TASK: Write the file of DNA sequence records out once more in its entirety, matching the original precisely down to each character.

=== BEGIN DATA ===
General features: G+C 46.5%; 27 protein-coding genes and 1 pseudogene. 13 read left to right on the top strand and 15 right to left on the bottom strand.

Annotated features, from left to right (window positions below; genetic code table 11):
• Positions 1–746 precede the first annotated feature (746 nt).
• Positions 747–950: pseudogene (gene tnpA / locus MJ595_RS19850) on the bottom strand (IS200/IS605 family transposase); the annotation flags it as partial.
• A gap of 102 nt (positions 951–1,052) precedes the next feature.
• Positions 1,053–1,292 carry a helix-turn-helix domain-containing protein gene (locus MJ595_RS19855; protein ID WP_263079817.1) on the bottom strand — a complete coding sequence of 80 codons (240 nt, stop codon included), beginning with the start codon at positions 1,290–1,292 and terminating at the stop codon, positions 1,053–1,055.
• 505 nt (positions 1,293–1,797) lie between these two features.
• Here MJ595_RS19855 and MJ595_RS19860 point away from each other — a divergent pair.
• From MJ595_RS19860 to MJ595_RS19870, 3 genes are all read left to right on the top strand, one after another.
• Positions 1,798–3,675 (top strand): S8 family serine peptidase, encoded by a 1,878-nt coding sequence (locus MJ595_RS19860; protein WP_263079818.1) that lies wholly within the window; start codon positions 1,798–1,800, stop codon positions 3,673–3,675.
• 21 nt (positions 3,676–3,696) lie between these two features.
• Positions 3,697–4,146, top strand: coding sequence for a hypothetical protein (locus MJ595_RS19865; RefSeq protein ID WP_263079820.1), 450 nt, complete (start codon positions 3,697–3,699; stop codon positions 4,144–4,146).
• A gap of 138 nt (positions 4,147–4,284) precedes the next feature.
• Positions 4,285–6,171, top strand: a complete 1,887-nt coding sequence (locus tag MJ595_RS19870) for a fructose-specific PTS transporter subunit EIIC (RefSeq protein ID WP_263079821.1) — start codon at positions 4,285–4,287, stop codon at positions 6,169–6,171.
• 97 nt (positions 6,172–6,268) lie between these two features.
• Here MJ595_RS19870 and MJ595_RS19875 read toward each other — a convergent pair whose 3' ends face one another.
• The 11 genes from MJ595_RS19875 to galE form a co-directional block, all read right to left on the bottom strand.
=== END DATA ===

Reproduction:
General features: G+C 46.5%; 27 protein-coding genes and 1 pseudogene. 13 read left to right on the top strand and 15 right to left on the bottom strand.

Annotated features, from left to right (window positions below; genetic code table 11):
• Positions 1–746 precede the first annotated feature (746 nt).
• Positions 747–950: pseudogene (gene tnpA / locus MJ595_RS19850) on the bottom strand (IS200/IS605 family transposase); the annotation flags it as partial.
• A gap of 102 nt (positions 951–1,052) precedes the next feature.
• Positions 1,053–1,292 carry a helix-turn-helix domain-containing protein gene (locus MJ595_RS19855; protein ID WP_263079817.1) on the bottom strand — a complete coding sequence of 80 codons (240 nt, stop codon included), beginning with the start codon at positions 1,290–1,292 and terminating at the stop codon, positions 1,053–1,055.
• 505 nt (positions 1,293–1,797) lie between these two features.
• Here MJ595_RS19855 and MJ595_RS19860 point away from each other — a divergent pair.
• From MJ595_RS19860 to MJ595_RS19870, 3 genes are all read left to right on the top strand, one after another.
• Positions 1,798–3,675 (top strand): S8 family serine peptidase, encoded by a 1,878-nt coding sequence (locus MJ595_RS19860; protein WP_263079818.1) that lies wholly within the window; start codon positions 1,798–1,800, stop codon positions 3,673–3,675.
• 21 nt (positions 3,676–3,696) lie between these two features.
• Positions 3,697–4,146, top strand: coding sequence for a hypothetical protein (locus MJ595_RS19865; RefSeq protein ID WP_263079820.1), 450 nt, complete (start codon positions 3,697–3,699; stop codon positions 4,144–4,146).
• A gap of 138 nt (positions 4,147–4,284) precedes the next feature.
• Positions 4,285–6,171, top strand: a complete 1,887-nt coding sequence (locus tag MJ595_RS19870) for a fructose-specific PTS transporter subunit EIIC (RefSeq protein ID WP_263079821.1) — start codon at positions 4,285–4,287, stop codon at positions 6,169–6,171.
• 97 nt (positions 6,172–6,268) lie between these two features.
• Here MJ595_RS19870 and MJ595_RS19875 read toward each other — a convergent pair whose 3' ends face one another.
• The 11 genes from MJ595_RS19875 to galE form a co-directional block, all read right to left on the bottom strand.